Nine activists were arrested at an Alexandria, Virginia protest Friday morning, the first of nine planned civil disobedience demonstrations against Wal-Mart. As I reported this morning, the planned arrests are a centerpiece of this year’s “Black Friday” activism against the retail giant, which organizers say will include strikes and 1,500 total protests. According to organizers, around two hundred people participated in the Alexandria rally; arrestees included employee Osvaldo Alonso and eight community supporters.
“Civil disobedience is a form of overt sacrifice of one’s body for a principle that one believes in,” Rainbow PUSH Coalition Founder Rev. Jesse Jackson told Salon Wednesday. “It’s the opposite of terrorism.” Jackson argued Wal-Mart workers’ use of civil disobedience showed that faced with “massive economic manipulation,” they were “willing to sacrifice to educate and inspire.” Jackson, who was with Dr. Martin Luther King when he was assassinated, said, “part of our movement was to get free and equal. These workers are free, but not equal.”
Members of the union-backed group OUR Walmart are demanding the chance to earn at least $25,000 a year, changes to work schedules they charge are erratic and insufficient, and an end to alleged retaliation against activists. AFL-CIO President Richard Trumka told reporters this month that the union federation “has committed the full weight of the labor movement to support these brave, determined Wal-Mart workers, and to end this epidemic.”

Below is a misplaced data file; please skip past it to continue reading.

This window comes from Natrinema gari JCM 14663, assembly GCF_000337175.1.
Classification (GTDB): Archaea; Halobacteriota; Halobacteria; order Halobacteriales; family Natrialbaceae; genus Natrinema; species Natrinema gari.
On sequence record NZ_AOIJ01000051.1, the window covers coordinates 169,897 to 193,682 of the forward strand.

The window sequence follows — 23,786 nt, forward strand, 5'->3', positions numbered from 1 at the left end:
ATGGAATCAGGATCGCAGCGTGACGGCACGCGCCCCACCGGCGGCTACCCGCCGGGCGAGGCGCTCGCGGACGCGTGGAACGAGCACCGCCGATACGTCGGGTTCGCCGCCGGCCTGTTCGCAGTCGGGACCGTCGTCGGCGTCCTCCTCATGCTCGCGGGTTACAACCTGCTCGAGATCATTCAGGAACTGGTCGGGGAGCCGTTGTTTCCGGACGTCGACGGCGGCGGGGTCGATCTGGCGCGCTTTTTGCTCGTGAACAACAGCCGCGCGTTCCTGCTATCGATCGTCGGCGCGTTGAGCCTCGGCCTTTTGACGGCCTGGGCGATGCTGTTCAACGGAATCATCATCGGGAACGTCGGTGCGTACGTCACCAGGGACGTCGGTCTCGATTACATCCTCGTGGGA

Today’s actions follow a series of one-day strikes in different cities over recent weeks. Fifteen-year employee Jaime Martinez told Salon Monday that he was striking in hopes of getting Wal-Mart to stop targeting activists and start recognizing that “we as employees, we work very hard.” Martinez added, “I know a lot of co-workers, they want to speak up and say something, but they’re afraid that Wal-Mart will retaliate against them and fire some of them.”
Wal-Mart did not immediately respond to a morning inquiry. In a Wednesday e-mail, Wal-Mart Vice President David Tovar called “planned arrests” “just another way to make these orchestrated events seem newsworthy.” In a statement e-mailed Friday morning, Wal-Mart US CEO Bill Simon touted the retailer’s holiday success so far: “Our Black Friday events were bigger, better, faster, cheaper and safer than ever. More customers chose us, we had the prices and products they were looking for, and we’re not finished yet.”